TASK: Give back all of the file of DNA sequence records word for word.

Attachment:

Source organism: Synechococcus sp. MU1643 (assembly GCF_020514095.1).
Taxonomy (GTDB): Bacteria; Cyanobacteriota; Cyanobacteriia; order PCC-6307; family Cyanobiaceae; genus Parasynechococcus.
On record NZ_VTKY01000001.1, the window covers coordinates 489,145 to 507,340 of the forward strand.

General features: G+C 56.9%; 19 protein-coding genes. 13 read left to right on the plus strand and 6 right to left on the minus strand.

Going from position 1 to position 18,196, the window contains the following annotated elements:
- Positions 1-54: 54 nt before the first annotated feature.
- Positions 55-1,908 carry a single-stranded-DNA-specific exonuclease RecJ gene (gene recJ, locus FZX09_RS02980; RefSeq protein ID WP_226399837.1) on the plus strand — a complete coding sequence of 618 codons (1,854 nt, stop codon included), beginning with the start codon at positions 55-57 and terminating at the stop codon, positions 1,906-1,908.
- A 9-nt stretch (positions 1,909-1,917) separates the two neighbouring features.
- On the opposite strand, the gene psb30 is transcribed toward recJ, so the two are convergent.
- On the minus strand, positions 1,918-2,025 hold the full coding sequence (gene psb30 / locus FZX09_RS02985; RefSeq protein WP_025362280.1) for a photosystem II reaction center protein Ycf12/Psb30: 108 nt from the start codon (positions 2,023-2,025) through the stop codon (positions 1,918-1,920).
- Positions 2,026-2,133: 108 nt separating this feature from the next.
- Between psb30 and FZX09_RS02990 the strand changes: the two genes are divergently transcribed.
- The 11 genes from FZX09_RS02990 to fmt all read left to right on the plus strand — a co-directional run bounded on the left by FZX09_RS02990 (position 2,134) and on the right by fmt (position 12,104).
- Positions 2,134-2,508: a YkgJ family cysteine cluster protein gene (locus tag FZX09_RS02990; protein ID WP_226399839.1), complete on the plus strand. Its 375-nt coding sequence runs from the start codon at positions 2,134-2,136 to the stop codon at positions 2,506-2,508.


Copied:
Source organism: Synechococcus sp. MU1643 (assembly GCF_020514095.1).
Taxonomy (GTDB): Bacteria; Cyanobacteriota; Cyanobacteriia; order PCC-6307; family Cyanobiaceae; genus Parasynechococcus.
On record NZ_VTKY01000001.1, the window covers coordinates 489,145 to 507,340 of the forward strand.

General features: G+C 56.9%; 19 protein-coding genes. 13 read left to right on the plus strand and 6 right to left on the minus strand.

Going from position 1 to position 18,196, the window contains the following annotated elements:
- Positions 1-54: 54 nt before the first annotated feature.
- Positions 55-1,908 carry a single-stranded-DNA-specific exonuclease RecJ gene (gene recJ, locus FZX09_RS02980; RefSeq protein ID WP_226399837.1) on the plus strand — a complete coding sequence of 618 codons (1,854 nt, stop codon included), beginning with the start codon at positions 55-57 and terminating at the stop codon, positions 1,906-1,908.
- A 9-nt stretch (positions 1,909-1,917) separates the two neighbouring features.
- On the opposite strand, the gene psb30 is transcribed toward recJ, so the two are convergent.
- On the minus strand, positions 1,918-2,025 hold the full coding sequence (gene psb30 / locus FZX09_RS02985; RefSeq protein WP_025362280.1) for a photosystem II reaction center protein Ycf12/Psb30: 108 nt from the start codon (positions 2,023-2,025) through the stop codon (positions 1,918-1,920).
- Positions 2,026-2,133: 108 nt separating this feature from the next.
- Between psb30 and FZX09_RS02990 the strand changes: the two genes are divergently transcribed.
- The 11 genes from FZX09_RS02990 to fmt all read left to right on the plus strand — a co-directional run bounded on the left by FZX09_RS02990 (position 2,134) and on the right by fmt (position 12,104).
- Positions 2,134-2,508: a YkgJ family cysteine cluster protein gene (locus tag FZX09_RS02990; protein ID WP_226399839.1), complete on the plus strand. Its 375-nt coding sequence runs from the start codon at positions 2,134-2,136 to the stop codon at positions 2,506-2,508.